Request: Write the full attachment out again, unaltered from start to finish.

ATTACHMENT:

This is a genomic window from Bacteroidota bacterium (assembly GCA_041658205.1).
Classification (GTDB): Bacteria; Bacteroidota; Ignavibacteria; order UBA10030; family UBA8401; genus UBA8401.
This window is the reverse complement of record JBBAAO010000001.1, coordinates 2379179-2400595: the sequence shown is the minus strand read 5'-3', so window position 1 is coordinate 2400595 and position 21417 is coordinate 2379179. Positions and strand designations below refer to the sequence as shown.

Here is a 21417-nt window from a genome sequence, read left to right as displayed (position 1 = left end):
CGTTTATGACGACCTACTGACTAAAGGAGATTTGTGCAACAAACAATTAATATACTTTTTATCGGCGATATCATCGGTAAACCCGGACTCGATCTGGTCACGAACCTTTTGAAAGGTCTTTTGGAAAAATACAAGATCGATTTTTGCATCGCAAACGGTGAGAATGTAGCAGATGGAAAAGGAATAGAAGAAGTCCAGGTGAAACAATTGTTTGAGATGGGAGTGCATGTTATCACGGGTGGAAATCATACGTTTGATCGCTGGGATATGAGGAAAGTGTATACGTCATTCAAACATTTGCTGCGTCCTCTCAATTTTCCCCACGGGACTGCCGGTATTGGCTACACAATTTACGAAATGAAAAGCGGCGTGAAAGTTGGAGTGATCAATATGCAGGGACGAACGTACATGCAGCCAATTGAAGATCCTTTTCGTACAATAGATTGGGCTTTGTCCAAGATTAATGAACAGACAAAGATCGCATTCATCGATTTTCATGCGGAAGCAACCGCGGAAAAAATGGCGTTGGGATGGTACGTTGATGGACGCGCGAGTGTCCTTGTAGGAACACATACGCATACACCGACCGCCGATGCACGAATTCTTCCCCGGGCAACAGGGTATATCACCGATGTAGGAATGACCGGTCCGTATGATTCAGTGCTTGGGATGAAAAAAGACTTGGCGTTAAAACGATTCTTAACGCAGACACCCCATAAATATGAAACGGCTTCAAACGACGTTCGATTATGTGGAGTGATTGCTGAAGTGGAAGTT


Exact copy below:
This is a genomic window from Bacteroidota bacterium (assembly GCA_041658205.1).
Classification (GTDB): Bacteria; Bacteroidota; Ignavibacteria; order UBA10030; family UBA8401; genus UBA8401.
This window is the reverse complement of record JBBAAO010000001.1, coordinates 2379179-2400595: the sequence shown is the minus strand read 5'-3', so window position 1 is coordinate 2400595 and position 21417 is coordinate 2379179. Positions and strand designations below refer to the sequence as shown.

Here is a 21417-nt window from a genome sequence, read left to right as displayed (position 1 = left end):
CGTTTATGACGACCTACTGACTAAAGGAGATTTGTGCAACAAACAATTAATATACTTTTTATCGGCGATATCATCGGTAAACCCGGACTCGATCTGGTCACGAACCTTTTGAAAGGTCTTTTGGAAAAATACAAGATCGATTTTTGCATCGCAAACGGTGAGAATGTAGCAGATGGAAAAGGAATAGAAGAAGTCCAGGTGAAACAATTGTTTGAGATGGGAGTGCATGTTATCACGGGTGGAAATCATACGTTTGATCGCTGGGATATGAGGAAAGTGTATACGTCATTCAAACATTTGCTGCGTCCTCTCAATTTTCCCCACGGGACTGCCGGTATTGGCTACACAATTTACGAAATGAAAAGCGGCGTGAAAGTTGGAGTGATCAATATGCAGGGACGAACGTACATGCAGCCAATTGAAGATCCTTTTCGTACAATAGATTGGGCTTTGTCCAAGATTAATGAACAGACAAAGATCGCATTCATCGATTTTCATGCGGAAGCAACCGCGGAAAAAATGGCGTTGGGATGGTACGTTGATGGACGCGCGAGTGTCCTTGTAGGAACACATACGCATACACCGACCGCCGATGCACGAATTCTTCCCCGGGCAACAGGGTATATCACCGATGTAGGAATGACCGGTCCGTATGATTCAGTGCTTGGGATGAAAAAAGACTTGGCGTTAAAACGATTCTTAACGCAGACACCCCATAAATATGAAACGGCTTCAAACGACGTTCGATTATGTGGAGTGATTGCTGAAGTGGAAGTT